But for those with slightly more squeamish limits, Shock & Gore promises a programme with something for everyone.” A self-confessed 90s horror nerd David Baldwin is looking forward to the 20th Anniversary Shindig for vampire slaying heroine, Buffy – an event that has, albeit unsurprisingly to Baldwin, sold out before the festival opens. “I know my Buffy fans,” he explains, “Buffy and I went to school and university at the same time so our lives have always been on the same track… although I’m not a vampire slayer. Not that I know about anyway. Sadly.”

Perhaps more surprisingly though, Buffy’s smart and slightly sanitised slaying is one of many features in the 2017 Shock & Gore programme with strong female leads.  “People think it’s (horror films) just women getting chased by scary men. But there are so many great female roles like Buffy and Sigourney Weaver as Ripley. Horror is progressive – it subverts and surprises. I mean, in the 1970s no one would have thought Ripley would have survived. There are also a lot more female directors now and more meaty roles for women.”

INTERVIEW: David Baldwin – Shock & Gore Festival @ The Electric 28.07 – 10.08.17 / Ed King - Birmingham ReviewFor example Hounds of Love – an Australian serial killer horror scheduled for Sat 29th, shows the female ‘victim’ as “resourceful, using her brains and fighting back. There’s something satisfying about seeing a female character outwitting men… and causing them to die in horrible ways.”

Everyone means everyone though, and for families looking at the Shock & Gore programme this year David Baldwin recommends the 1954 original of Godzilla, “a silly monster movie”. There’s also Nicolas Roeg’s interpretation of the Roald Dahl classic, The Witches, which is still pitched at a family friendly audience despite my protestations that Angelica Huston as the Grand High Witch gave me nightmares as a child. “It’s a PG,” retorts Baldwin, “and there are some pretty tough kids out there”.

But a horror film festival will no doubt have certain expectations to live up to, no pun intended, and for those at the other end of the tough spectrum to me, “we’re showing a short film showcase,” tells Baldwin, “which is great because they’re punchy and inventive. Martyrs is from the New French Extremity genre and it’s pretty full on: flayings and extreme torture. But it’s a good film and the gore is part of the story; I’m not a fan of gore for gore’s sake.”

Pushed about a hardened horror fan’s gore limits, David Baldwin explains that a visceral, sweaty palmed, dry mouthed feeling is more what he loves about the genre, “when I was younger, The Ring remake, which I think is better than the original, screwed me up for a while. Nightmares and I actually felt my heart pumping, which is rare for me.”

Not often you hear of a remake surpassing the original; how are contemporary horror films holding their own against the classics? “Everyone always thinks it was better in their day,” tells Baldwin, “the 90s was my genre with the self-aware (horror) films, and then the torture porn era came along. It disappeared quite quickly apart from Saw”.INTERVIEW: David Baldwin – Shock & Gore Festival @ The Electric 28.07 – 10.08.17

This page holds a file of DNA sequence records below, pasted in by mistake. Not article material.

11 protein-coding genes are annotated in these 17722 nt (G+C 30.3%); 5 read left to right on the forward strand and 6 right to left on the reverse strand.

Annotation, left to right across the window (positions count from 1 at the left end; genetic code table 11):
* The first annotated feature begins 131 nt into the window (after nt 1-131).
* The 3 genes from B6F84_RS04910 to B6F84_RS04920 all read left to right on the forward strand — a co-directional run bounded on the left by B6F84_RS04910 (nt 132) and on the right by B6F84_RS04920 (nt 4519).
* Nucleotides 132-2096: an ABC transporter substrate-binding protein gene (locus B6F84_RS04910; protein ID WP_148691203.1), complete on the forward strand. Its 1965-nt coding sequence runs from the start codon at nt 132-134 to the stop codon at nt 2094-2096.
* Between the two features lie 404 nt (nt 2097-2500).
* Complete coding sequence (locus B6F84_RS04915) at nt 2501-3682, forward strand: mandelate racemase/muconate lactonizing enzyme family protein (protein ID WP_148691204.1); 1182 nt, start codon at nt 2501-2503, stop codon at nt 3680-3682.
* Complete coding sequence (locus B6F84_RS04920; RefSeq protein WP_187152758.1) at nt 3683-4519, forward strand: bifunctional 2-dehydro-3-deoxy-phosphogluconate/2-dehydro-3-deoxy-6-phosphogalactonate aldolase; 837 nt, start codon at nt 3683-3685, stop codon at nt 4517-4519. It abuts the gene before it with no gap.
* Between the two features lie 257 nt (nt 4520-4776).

And what about the modern perception that, as a society, we are becoming desensitised to certain horrors and violence on film? Has the genre become more shocking to challenge our numbness. “It feels as though we’re going back to a more classical, subtle style,” explains the horror festival curator, “like It Comes At Night, which is definitely a psychological style horror. But as make up and special effects get better, and young directors want to make their name, there are shocking things happening.” Although a lot of films still rely on the fear of the unseen, like The Conjouring films. “They’re based largely around shadows and creaky floorboards. There’ll always be that, it’ll never change.”

But if anything, David Baldwin see the horror genre leaning more towards exploiting society’s biggest issues to shock its audiences: “We’re showing Genocidal Organ (a Japanese Anime production) and whilst Japanese films are known for being quite extreme it’s an interesting and intelligent film as well – it’s about genocide and how we have become disconnected from it. Like we hear about people being murdered in media and then just go, ok and go and get a Starbucks.”

How about the more mainstream studios; are there any ‘big releases’ in the genre pitching social commentary as horror? “Get Out, which was really low budget but made a huge profit because it appealed to such a wide audience, made a comment on race-relations and modern day America. Saw 5 was about the failings of the US healthcare system. You don’t expect that in horror.”

INTERVIEW: David Baldwin – Shock & Gore Festival @ The Electric 28.07 – 10.08.17Also on the programme for Shock & Gore 2017 is The Ghoul – the latest sinister story from Ben Weatley, a contemporary filmmaker with a subtle fair for frightening his audiences. Plus one who’s no stranger to The Electric’s wider programme. “Ben Wheatley likes this place, our audience and thinks it’s a great thing for Birmingham,” tells David Baldwin. “It’s nice to hear that from people working in the industry.” A solid endorsement, something that no doubt helps in attracting audiences and industry alike to the Birmingham based cinema; Richard E Grant also took part in a recent Q&A at The Electric as part of the 30th anniversary of Withnail & I.